friendly white girls who explained their friends stayed away because of
segregationist threats. Return to Mrs. Bates’ in jeep. Many reporters present,
one from the NY Post asks her to write articles. If it weren’t for
reporters, they might have been hanged and never noticed.
Next morning, Melba was attacked, Danny not allowed to get into verbal/physical
fights with students. Clerk in office required adult witness (besides Danny)
to get kids in trouble. If Melba raised her hand in class to complain,
got worse treatment. Friday, girl was friendly so she could get her photo
in Life magazine with Melba, then stabbed Melba with point of Confederate
flag pole. Dynamite tossed at her down stairs, Danny rushed it to another
soldier who rushed away. During pep rally, Melba was nearly strangled.
Danny thought they should’ve taken self-defense, "This here is a battle
if ever I’ve seen one."
Melba’s best friend Marsha no longer friendly. She felt she was no longer
herself, didn’t want to grow up. Allowed to meet Vince to go to church,
he brought a dozen roses. Church said special prayers for her. Monday,
Danny said she’d have to be soldier, never let enemy know what she felt.
Next day, Nat’l Guard but no 101st present. Students walk on Melba’s heels, spray her with ink. Office doesn’t care. In bathroom, girls throw flaming wads of paper into her stall. She retaliates by throwing books. Friendly advances diminishing. Mrs. Huckaby stands between Melba and 50 boys. Melba protects herself more aggressively. Attacked with switchblade. She and Minnijean go to principal Matthews, Melba speaks up. Matthews gives them worst looking members of Nat’l Guard for bodyguards.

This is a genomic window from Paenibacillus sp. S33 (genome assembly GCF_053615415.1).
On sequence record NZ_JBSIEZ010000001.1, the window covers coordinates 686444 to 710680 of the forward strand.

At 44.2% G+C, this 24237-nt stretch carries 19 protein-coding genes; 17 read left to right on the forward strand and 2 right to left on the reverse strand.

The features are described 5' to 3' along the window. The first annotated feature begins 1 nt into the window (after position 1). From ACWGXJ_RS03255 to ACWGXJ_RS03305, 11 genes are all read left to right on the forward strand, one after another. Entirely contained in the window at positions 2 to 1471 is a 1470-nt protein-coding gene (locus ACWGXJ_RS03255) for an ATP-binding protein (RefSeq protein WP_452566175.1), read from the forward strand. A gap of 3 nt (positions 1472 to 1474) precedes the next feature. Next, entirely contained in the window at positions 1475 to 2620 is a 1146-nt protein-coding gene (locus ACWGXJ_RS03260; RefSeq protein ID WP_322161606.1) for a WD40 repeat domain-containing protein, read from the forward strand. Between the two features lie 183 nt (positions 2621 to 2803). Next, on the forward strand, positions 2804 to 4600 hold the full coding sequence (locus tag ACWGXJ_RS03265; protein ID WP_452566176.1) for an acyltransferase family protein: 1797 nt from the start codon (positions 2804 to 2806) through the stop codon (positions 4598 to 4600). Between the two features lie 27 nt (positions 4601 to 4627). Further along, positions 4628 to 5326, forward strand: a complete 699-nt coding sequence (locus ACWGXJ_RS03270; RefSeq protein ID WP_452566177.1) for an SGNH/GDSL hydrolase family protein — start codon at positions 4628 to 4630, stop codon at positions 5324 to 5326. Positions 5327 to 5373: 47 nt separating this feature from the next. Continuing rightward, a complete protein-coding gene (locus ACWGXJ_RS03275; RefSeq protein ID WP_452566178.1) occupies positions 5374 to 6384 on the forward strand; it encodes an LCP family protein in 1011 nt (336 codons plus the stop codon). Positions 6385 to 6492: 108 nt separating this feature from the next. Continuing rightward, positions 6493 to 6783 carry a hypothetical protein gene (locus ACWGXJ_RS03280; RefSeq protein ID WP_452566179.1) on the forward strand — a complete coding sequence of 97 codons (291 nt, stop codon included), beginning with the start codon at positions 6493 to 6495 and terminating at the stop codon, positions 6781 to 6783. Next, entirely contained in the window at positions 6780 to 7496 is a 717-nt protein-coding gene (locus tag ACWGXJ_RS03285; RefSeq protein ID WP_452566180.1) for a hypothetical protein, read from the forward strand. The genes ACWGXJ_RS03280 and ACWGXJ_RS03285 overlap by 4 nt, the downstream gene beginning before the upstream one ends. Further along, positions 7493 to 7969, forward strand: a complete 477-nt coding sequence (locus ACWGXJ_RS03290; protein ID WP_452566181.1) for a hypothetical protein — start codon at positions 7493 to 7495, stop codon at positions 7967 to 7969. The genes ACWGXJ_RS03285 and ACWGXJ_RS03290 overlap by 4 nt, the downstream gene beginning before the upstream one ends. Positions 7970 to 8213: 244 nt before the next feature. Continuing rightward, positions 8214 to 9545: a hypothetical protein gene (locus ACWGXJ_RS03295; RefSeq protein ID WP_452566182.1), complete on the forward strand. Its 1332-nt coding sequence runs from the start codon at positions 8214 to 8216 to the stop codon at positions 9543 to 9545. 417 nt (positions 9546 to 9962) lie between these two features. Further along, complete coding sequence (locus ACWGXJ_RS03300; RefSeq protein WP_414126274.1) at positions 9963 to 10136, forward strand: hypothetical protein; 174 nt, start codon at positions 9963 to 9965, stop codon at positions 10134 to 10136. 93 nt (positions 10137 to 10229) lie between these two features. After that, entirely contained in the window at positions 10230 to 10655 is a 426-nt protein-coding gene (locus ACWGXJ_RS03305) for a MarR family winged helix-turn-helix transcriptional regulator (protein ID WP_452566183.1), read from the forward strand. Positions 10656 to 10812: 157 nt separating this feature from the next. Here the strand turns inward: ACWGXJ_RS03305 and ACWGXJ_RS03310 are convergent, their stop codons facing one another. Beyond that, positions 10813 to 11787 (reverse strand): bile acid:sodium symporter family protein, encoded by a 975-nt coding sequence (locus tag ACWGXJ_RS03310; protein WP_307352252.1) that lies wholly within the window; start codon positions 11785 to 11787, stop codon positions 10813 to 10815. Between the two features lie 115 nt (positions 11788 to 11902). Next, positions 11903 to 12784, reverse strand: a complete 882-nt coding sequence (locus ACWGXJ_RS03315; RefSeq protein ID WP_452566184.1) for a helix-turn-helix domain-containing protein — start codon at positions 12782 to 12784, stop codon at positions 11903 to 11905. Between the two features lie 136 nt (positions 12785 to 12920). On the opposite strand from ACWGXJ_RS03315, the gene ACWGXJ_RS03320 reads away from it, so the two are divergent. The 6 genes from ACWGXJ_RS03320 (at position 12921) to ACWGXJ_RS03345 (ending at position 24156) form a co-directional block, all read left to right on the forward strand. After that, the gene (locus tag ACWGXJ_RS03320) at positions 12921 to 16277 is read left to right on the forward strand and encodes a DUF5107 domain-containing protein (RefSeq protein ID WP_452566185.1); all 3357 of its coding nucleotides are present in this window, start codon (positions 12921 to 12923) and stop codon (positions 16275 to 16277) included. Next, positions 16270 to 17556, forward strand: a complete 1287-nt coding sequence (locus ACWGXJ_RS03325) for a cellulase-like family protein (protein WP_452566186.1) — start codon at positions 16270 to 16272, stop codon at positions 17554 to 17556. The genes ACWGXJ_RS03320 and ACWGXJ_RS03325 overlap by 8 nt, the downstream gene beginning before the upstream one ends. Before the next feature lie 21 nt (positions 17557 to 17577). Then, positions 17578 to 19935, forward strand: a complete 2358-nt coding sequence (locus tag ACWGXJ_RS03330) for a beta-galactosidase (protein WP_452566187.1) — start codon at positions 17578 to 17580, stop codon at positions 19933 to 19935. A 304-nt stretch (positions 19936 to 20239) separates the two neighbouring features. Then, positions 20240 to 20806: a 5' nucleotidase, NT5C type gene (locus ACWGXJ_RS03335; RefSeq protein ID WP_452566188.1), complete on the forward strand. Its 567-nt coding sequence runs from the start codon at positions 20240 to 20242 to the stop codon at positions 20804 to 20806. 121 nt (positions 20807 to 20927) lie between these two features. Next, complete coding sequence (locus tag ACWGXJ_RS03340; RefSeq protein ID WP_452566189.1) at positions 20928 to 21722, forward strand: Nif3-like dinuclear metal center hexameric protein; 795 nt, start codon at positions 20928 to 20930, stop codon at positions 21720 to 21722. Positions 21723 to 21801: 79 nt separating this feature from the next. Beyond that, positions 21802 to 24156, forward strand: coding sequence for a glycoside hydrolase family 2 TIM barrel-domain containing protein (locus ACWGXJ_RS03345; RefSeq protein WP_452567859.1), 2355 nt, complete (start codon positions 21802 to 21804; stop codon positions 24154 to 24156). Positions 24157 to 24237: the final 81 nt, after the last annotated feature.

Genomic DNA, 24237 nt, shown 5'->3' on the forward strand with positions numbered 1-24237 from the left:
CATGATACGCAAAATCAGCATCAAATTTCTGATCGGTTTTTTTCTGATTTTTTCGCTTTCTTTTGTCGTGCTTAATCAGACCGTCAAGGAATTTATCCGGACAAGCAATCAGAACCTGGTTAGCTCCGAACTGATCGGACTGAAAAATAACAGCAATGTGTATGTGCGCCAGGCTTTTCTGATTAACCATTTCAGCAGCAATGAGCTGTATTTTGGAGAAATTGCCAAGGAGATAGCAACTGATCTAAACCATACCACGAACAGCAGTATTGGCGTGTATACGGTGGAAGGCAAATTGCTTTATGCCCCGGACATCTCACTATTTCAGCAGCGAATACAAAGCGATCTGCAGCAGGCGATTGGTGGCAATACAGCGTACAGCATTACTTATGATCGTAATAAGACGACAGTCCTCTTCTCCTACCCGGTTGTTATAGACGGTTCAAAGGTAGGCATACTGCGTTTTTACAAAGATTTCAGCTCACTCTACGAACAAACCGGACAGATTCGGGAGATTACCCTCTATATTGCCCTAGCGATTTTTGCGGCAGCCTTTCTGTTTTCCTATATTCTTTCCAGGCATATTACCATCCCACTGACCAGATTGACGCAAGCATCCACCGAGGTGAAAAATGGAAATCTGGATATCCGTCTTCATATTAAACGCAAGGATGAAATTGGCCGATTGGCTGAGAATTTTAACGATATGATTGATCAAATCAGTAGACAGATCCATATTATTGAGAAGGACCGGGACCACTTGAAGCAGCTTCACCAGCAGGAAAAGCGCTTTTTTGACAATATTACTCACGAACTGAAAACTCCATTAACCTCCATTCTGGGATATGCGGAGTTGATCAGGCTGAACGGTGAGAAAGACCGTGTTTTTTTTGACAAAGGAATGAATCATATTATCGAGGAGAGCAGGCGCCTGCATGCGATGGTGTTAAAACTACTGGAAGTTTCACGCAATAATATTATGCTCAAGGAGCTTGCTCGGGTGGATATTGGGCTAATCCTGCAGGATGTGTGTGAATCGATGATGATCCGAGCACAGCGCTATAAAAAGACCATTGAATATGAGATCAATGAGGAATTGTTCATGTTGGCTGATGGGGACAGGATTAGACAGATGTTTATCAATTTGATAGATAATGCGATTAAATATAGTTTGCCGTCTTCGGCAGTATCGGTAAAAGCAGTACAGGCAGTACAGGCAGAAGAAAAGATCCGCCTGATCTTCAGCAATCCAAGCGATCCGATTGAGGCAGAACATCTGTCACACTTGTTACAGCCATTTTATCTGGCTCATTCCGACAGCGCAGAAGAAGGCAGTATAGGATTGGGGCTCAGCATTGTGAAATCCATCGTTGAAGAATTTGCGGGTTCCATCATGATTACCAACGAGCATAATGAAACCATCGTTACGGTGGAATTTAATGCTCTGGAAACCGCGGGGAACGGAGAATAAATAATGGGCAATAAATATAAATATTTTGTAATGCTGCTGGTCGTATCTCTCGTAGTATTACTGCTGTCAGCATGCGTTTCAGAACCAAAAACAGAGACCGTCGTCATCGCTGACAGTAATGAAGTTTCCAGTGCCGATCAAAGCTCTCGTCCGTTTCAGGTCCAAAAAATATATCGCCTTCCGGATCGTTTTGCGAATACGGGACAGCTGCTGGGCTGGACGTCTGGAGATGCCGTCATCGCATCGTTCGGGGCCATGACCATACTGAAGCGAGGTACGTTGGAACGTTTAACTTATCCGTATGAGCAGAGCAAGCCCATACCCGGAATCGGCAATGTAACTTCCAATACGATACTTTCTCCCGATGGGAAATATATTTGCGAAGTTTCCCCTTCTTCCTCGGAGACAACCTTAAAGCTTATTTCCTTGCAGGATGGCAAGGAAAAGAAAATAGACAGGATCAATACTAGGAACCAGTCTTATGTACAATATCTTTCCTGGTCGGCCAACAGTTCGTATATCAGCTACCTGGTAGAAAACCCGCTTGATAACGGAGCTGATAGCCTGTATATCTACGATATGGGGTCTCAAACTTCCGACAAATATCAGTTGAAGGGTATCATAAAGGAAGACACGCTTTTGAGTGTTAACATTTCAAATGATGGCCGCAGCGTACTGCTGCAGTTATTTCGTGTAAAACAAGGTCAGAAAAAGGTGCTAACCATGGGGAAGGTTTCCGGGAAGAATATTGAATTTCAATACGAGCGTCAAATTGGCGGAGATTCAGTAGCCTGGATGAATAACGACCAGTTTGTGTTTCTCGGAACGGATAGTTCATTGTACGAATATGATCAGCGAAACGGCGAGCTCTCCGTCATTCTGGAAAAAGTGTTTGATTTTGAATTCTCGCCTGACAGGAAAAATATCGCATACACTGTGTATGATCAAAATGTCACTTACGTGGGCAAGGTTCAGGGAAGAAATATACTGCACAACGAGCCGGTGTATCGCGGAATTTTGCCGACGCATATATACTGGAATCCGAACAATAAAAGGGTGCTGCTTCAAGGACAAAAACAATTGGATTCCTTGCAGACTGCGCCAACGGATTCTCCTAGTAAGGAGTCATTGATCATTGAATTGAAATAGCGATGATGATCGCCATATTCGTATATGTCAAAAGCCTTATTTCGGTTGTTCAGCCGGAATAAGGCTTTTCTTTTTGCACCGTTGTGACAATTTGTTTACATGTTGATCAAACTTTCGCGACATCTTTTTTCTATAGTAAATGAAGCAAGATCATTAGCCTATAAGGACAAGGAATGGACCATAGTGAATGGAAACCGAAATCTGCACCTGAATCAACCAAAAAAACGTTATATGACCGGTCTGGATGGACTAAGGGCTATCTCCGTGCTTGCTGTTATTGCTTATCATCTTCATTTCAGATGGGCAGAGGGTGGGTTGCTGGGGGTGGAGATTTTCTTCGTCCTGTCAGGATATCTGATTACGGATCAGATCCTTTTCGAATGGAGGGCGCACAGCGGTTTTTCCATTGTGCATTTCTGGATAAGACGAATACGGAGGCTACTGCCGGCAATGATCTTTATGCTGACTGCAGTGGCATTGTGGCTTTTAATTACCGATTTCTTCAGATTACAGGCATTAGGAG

101st return, students walk out of class, hang and burn a
black straw figure. Acid thrown in Melba’s eyes, Danny flushes it out with
water. Optometrist says she could have gone blind if it wasn’t washed out.
False rumors spread about 101st being in girl’s locker rooms,
launch massive internal investigation.
Meeting with leading segregationist students. Segregationists worried, know little about black culture, think 500 black students will come in next. Afterwards, segregationists say they have new attitude. Believe Negroes don’t want to go to school with whites, but are being paid by NAACP. Half of the 101st returns to Kentucky. Melba learning to be detached, deal with harassment without wasting time on being hurt. She gets knocked down in hall, students rush past, decent Guardsman helps her up and stays with her for the day. As 101st and Guard reduced, segregationists launch full campaign.
Melba becoming warrior, concerned with being strong, not showing pain.
No time for Vince or her brother. Girls pour scalding water on her in showers,
she pulls them in, kicks and curses at them. Heel-walking committee follows
her down halls.
Meeting with Superintendent Blossom, everyone expecting it to be about protection. Instead, lecture on not responding to aggression to keep peace. Blossom ignores Mother Lois when she tries to speak up. During rally, boy threatens Melba with knife twice. Mrs. Bates’ newspaper being strangled economically. Civil suit filed against NAACP, trying to get names, addies, phone #s of NAACP officials. 101st rarely returns, staying at Camp Robinson. "AK Nat’l Slobs" (Nat’l Guard) becoming openly hostile.
November, Minnijean convinced that students will accept her once they hear her sing, but Mother’s League bars her participation in talent show. Thelma, Melba concerned about her, she won’t listen to them. [p. 193-194, FX of integration on the 9.] 101st removed, Nat’l Guard has full responsibility to enforce court order. Faubus says Guard won’t do what federal gov ordered; they were enlisted to defend country in time of need. White charities not donating for Thanksgiving, taking away jobs from blacks. Students tell reporters they’re making as much trouble for the 9 as possible; 9 described as totally isolated from the 2000 CH students because even friendly white kids were intimidated by social ostracism.